The bombs that fell on the seaside town of Bangor, Co. Down during the Belfast Blitz were not the first to cause destruction and create casualties in the town.
Early on Friday 13th September 1940, the Luftwaffe attacked Bangor, Co. Down. A lone plane dropped 22 incendiaries on Main Street, Bangor, Co. Down. Worse was to follow for the coastal town but before the Luftwaffe raids, an attack came from an unlikely source.
The Serbol Strikes
On 2nd January 1940 around 1530hrs, the townspeople of Bangor came under attack from the Royal Navy. The 2,000 tonne Belgol Class Royal Fleet Auxiliary tanker Serbol had anchored in Belfast Lough. The crew was conducting gunnery training and fired off several rounds. Heavy fog and poor visibility led to the accidental shelling of several houses in and around Belfast Lough. The 4″ solid shot rounds caused significant damage to property walls but there were no reported casualties.
The Serbol was a regular visitor to Belfast Lough. The crew had established a light signalling procedure with coastal personnel but it appears to have failed in January 1940.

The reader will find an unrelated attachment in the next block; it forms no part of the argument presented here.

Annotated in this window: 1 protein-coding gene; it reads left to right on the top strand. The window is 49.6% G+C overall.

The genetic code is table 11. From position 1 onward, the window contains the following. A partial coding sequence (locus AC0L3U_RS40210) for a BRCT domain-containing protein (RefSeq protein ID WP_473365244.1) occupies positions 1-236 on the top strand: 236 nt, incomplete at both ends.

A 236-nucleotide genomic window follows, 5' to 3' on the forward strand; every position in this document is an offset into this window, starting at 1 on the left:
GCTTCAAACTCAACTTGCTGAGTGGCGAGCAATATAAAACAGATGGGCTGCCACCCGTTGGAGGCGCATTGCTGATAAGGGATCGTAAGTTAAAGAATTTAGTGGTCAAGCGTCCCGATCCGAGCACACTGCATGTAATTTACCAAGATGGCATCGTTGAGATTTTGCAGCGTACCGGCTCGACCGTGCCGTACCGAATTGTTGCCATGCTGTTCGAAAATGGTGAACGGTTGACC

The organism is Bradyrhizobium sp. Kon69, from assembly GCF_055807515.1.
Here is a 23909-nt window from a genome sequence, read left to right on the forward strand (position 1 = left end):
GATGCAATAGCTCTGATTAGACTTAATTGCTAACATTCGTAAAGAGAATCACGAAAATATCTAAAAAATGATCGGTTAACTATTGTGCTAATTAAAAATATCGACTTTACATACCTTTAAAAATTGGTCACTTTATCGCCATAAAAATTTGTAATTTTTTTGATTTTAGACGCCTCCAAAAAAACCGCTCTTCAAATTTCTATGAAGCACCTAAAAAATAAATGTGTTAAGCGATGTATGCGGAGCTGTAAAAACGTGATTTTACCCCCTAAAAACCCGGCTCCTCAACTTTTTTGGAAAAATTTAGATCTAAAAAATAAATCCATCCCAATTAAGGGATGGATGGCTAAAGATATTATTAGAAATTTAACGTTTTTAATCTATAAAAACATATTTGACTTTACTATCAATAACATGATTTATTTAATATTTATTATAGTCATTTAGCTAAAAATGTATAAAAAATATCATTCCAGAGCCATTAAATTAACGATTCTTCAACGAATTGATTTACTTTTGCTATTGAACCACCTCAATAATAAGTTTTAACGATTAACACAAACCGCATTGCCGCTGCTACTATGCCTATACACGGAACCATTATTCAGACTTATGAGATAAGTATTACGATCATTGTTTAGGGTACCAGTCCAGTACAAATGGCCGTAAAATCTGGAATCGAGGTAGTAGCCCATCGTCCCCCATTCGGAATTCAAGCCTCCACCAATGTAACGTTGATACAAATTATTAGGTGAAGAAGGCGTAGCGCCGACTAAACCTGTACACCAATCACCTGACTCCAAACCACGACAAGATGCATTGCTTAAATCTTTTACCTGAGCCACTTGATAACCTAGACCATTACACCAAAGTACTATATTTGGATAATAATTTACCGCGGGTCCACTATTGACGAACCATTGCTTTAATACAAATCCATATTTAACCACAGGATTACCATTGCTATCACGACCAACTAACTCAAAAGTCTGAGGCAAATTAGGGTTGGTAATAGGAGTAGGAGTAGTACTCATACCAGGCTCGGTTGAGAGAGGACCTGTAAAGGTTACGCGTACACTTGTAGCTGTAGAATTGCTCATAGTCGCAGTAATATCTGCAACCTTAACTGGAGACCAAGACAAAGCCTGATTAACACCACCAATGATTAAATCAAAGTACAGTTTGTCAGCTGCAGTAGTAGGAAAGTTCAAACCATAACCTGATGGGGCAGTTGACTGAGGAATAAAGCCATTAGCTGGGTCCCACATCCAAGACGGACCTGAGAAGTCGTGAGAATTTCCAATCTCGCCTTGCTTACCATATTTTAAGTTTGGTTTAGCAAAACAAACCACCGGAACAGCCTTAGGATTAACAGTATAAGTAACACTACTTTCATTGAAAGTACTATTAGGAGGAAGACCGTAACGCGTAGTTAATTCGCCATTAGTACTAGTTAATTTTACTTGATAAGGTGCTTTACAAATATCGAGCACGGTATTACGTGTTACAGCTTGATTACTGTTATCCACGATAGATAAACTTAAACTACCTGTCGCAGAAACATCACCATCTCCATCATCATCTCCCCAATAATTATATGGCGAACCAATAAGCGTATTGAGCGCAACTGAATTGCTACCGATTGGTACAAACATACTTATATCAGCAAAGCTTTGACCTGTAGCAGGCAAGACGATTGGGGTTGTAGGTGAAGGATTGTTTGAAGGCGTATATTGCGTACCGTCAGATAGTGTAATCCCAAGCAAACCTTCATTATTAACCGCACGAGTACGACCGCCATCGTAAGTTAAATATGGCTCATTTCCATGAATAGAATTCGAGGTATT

Several properties took direct hits from the Royal Navy shells. 102 Seacliffe Road belonging to Mr and Mrs James McQuoid and daughter and 108 Seacliffe Road belonging to Mr Harry Donaghy sustained considerable damage. A shell penetrated the front wall of number 108 passing betwen the top floor and ground floor and making quite a hole in an internal wall.
At the time, the Northern Whig newspaper carried photos of Mrs Holland’s damaged house at 8 Hazeldene Park. Other pictures showed the impact of shells on the Fitzimmons family home at 28 Shandon Park East. The final property struck was Mr SC Taylor’s Garage on the Ballyholme Road.
In a stroke of luck for the residents of Bangor and the Royal Navy, there were no injuries as a result of this accidental attack.
Modern Wartime Dangers
Hundreds of pupils from Bangor Grammar School were evacuated on 18th December 2008. Construction workers uncovered an unexploded Second World War mortar while digging the grounds of the new multi-million pound complex.
As well as the school, several surrounding streets were closed and evacuated as Army Bomb Disposal units attended the scene. A reminder that the history of World War Two in Northern Ireland is still all around us.